NewEnergyNews: ORIGINAL REPORTING: Waiting For The Million-Dollar Compromise In Arizona


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  • TODAY AT NewEnergyNews, October 16:

  • ORIGINAL REPORTING: Securitization fever: Renewables advocates seize a Wall Street way to end coal

    Wednesday, May 08, 2019

    ORIGINAL REPORTING: Waiting For The Million-Dollar Compromise In Arizona

    APS spent millions defeating Prop 127. Is a clean energy compromise ahead? The utility beat the push for 50% renewables, but now there's talk of an 80% clean energy standard.

    Herman K. Trabish, Nov. 14, 2018 (Utility Dive)

    Editor’s note: The recent endorsement by Arizona regulators of a Clean Peak Standard could move policymakers toward a compromise.

    Both sides of Arizona's bitter Proposition 127 debate argued the state could benefit from more renewables, indicating there may be a path to compromise now that the election is behind them. While the dispute over increasing Arizona's renewable energy mandate found little common ground, both sides accepted the inevitability of nuclear power from the Palo Verde Generating Station making up a big part of the state's electricity generation for decades. That could be the foundation on which they build a compromise for a clean energy mandate. An agreement of that kind could support financial stability for the utility that led the charge against Proposition 127, as well as the large infusion of renewables that the proposition's supporters fought for.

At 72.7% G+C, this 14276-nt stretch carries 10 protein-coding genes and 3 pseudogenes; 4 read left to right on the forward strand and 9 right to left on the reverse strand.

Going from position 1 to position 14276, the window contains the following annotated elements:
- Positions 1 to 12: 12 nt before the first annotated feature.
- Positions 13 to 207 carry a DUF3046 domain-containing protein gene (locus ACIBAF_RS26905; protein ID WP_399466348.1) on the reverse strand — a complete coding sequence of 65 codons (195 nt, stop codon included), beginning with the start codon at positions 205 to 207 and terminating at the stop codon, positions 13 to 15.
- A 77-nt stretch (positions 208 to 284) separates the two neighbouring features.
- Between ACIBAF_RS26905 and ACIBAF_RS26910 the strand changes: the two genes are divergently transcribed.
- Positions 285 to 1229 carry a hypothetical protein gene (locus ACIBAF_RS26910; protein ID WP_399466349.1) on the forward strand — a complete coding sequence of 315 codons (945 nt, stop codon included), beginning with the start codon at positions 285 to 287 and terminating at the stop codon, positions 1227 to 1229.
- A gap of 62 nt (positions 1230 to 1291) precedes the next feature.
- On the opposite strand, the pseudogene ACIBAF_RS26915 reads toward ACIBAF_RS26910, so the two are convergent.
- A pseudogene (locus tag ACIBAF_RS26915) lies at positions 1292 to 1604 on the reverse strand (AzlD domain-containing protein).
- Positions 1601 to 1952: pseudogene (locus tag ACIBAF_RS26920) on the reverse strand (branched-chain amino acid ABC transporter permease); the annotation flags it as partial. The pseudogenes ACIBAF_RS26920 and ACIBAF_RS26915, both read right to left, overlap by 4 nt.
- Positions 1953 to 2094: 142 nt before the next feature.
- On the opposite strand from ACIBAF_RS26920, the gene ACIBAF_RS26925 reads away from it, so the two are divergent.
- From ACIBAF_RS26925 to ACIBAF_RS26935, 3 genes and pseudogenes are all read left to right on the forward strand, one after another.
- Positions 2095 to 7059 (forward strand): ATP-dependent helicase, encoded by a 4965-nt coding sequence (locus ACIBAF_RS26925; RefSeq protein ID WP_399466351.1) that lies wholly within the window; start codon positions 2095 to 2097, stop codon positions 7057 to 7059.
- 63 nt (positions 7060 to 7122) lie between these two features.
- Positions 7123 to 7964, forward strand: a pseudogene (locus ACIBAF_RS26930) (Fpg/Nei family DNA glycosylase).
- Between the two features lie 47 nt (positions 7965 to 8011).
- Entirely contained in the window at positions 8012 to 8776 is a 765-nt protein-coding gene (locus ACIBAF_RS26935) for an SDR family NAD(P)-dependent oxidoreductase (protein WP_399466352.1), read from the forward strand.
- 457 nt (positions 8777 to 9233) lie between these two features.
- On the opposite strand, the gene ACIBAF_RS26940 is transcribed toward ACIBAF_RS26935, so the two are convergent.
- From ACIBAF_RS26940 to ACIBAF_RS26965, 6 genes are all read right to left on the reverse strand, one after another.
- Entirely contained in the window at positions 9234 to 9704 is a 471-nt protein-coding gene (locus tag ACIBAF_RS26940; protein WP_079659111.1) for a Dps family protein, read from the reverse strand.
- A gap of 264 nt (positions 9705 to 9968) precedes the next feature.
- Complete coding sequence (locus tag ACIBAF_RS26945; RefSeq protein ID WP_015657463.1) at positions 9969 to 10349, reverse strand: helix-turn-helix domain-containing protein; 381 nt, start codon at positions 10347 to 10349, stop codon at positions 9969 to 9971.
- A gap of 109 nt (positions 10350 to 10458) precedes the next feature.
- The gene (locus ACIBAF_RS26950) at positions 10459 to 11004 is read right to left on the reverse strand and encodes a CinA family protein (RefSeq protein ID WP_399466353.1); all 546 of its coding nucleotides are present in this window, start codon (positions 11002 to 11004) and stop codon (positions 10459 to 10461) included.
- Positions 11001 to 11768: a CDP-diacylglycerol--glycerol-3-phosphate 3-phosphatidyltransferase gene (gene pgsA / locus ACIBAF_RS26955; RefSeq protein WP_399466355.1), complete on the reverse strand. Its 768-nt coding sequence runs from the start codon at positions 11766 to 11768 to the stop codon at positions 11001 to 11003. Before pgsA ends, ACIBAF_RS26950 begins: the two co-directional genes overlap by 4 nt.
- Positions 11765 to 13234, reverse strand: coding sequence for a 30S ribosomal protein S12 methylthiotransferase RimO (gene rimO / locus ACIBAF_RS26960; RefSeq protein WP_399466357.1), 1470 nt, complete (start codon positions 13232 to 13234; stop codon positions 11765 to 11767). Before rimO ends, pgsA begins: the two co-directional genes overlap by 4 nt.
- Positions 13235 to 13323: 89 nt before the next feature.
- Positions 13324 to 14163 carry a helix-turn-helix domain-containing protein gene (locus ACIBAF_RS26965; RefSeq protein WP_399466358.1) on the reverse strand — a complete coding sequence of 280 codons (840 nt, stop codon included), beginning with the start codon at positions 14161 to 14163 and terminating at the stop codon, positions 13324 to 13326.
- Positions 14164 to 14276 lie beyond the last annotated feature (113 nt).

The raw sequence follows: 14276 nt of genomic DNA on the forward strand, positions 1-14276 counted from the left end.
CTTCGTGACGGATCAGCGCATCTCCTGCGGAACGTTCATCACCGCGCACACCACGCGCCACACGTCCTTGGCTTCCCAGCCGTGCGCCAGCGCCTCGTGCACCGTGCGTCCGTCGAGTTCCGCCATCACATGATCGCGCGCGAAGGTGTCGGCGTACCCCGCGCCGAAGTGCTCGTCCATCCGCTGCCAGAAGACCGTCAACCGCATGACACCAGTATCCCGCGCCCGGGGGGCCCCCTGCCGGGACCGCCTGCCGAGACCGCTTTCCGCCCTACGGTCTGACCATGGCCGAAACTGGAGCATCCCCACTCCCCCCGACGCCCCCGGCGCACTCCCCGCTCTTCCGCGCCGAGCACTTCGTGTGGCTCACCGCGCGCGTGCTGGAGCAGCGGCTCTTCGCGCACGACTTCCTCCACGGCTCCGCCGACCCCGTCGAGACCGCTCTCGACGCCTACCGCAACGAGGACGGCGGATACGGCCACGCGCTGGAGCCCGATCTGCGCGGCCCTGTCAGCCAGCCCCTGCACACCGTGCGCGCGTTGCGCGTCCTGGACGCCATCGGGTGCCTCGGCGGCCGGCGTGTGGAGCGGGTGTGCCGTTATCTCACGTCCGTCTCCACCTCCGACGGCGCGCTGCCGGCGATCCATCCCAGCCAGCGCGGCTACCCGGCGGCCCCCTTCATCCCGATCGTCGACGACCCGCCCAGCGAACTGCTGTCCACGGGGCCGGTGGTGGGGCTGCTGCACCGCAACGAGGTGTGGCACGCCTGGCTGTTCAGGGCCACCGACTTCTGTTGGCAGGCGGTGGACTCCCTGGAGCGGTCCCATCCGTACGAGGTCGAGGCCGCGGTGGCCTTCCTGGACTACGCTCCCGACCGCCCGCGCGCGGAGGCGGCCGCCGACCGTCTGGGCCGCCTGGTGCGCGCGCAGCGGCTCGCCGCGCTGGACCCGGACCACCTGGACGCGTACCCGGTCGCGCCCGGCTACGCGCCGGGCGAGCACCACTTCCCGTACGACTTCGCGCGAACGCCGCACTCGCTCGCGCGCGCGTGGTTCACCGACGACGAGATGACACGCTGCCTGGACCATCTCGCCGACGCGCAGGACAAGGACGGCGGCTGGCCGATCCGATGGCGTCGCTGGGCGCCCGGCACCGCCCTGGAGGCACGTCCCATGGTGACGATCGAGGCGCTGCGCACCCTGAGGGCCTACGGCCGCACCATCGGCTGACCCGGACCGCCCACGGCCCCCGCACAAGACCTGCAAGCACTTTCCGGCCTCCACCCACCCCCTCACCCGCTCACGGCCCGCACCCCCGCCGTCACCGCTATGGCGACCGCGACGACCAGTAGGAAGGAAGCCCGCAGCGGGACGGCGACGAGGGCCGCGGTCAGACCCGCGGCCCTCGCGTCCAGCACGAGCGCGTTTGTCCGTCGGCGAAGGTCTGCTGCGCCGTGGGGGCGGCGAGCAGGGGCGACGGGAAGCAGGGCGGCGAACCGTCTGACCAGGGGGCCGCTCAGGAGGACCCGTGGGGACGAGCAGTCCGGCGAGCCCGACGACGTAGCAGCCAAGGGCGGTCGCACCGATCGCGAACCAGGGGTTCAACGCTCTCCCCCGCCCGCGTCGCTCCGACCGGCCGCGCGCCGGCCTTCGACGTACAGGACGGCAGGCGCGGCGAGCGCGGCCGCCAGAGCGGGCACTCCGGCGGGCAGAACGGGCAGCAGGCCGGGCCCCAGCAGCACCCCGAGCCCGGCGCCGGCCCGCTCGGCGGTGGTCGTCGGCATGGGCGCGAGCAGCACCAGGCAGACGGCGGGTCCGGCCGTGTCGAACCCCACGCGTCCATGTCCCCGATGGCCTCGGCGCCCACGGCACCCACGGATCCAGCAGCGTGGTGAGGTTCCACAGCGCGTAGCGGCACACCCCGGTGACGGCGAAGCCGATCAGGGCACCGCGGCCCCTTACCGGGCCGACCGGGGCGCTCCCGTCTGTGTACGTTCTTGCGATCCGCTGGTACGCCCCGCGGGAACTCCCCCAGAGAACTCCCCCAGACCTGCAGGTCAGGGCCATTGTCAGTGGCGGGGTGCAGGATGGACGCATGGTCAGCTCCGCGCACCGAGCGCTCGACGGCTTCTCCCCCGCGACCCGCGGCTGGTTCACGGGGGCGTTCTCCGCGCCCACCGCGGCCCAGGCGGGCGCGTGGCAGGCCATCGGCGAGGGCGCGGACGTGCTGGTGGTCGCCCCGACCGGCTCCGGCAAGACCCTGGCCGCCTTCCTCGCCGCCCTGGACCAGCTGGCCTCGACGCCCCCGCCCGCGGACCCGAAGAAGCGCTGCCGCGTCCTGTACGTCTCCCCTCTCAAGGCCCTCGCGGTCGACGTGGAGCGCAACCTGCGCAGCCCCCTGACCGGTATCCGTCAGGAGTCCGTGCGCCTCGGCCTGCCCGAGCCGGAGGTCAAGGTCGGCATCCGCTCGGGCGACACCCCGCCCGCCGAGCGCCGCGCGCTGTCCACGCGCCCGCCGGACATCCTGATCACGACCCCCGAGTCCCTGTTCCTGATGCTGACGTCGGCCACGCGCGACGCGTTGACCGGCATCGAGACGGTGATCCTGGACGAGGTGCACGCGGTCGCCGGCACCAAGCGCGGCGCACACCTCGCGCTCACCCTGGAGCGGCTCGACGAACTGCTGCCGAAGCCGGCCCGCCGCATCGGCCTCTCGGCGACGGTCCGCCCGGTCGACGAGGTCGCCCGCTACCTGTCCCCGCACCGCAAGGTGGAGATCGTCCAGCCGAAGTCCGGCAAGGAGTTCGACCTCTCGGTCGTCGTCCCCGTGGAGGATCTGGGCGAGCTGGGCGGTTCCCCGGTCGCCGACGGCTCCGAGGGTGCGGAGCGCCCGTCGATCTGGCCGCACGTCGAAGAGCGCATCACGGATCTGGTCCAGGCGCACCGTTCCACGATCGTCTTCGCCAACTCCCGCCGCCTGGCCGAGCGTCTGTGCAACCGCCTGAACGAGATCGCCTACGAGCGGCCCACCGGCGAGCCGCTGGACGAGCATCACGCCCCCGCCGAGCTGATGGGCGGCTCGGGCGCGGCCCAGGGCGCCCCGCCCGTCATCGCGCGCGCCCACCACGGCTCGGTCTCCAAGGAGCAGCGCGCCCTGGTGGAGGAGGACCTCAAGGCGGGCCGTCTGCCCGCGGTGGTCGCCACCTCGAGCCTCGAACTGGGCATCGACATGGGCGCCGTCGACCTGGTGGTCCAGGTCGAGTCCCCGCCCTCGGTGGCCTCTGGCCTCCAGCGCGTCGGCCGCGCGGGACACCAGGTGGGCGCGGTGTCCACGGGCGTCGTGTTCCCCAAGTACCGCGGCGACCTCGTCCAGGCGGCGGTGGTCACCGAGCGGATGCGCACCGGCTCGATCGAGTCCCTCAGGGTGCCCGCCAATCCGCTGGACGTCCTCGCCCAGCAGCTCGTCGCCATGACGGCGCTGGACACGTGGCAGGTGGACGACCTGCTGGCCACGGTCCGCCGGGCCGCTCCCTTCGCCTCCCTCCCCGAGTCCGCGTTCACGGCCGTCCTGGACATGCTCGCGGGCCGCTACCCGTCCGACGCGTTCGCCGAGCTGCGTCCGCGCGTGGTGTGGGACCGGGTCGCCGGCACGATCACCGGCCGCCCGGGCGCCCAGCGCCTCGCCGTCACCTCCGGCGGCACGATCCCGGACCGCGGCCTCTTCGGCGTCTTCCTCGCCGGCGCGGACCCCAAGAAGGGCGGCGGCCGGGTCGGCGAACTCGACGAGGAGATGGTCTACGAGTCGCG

The ballot measure, which would have increased the state's renewables mandate from 15% by 2025 to 50% by 2030, lost 69.3% to 30.7%. Yet 86% of Arizona voters support investing in renewables, according to a non-partisan June 2018 poll. APS, the dominant investor-owned electric utility (IOU) in the state, provided almost $30.3 million of the $30.7 million spent to defeat Proposition 127, through corporate parent Pinnacle West. NextGen Climate Action, backed by billionaire climate change activist Tom Steyer, spent $23.2 million supporting the initiative in the most expensive ballot measure campaign in Arizona history. Controversy remains over why voters seemed to contradict themselves, but not over the need to grow Arizona renewables. The two still-unresolved key points in the debate about the proposed increase in Arizona's current mandate, which it calls the Renewable Energy Standard and Tariff — its impact on Palo Verde and its cost to ratepayers… click here for more



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